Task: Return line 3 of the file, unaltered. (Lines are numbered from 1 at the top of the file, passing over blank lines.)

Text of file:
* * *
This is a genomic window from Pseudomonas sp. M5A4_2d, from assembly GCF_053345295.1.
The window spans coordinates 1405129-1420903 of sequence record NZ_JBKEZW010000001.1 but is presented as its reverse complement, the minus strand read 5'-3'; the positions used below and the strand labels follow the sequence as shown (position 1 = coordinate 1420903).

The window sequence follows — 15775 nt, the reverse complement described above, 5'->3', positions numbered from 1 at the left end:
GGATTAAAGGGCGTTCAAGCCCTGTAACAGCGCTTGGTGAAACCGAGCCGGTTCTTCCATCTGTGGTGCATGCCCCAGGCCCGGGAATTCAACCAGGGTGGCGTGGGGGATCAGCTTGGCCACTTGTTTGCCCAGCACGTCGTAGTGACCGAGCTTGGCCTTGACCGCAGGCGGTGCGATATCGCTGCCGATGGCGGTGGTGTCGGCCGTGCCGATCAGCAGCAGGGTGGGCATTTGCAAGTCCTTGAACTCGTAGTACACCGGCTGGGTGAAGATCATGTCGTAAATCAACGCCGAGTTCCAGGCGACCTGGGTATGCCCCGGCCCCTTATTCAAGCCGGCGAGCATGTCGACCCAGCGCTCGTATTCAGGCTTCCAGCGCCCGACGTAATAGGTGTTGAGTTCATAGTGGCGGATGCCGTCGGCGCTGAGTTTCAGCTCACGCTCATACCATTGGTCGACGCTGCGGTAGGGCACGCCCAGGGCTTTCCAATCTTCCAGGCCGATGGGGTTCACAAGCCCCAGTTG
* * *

The window sequence follows — 15775 nt, the reverse complement described above, 5'->3', positions numbered from 1 at the left end: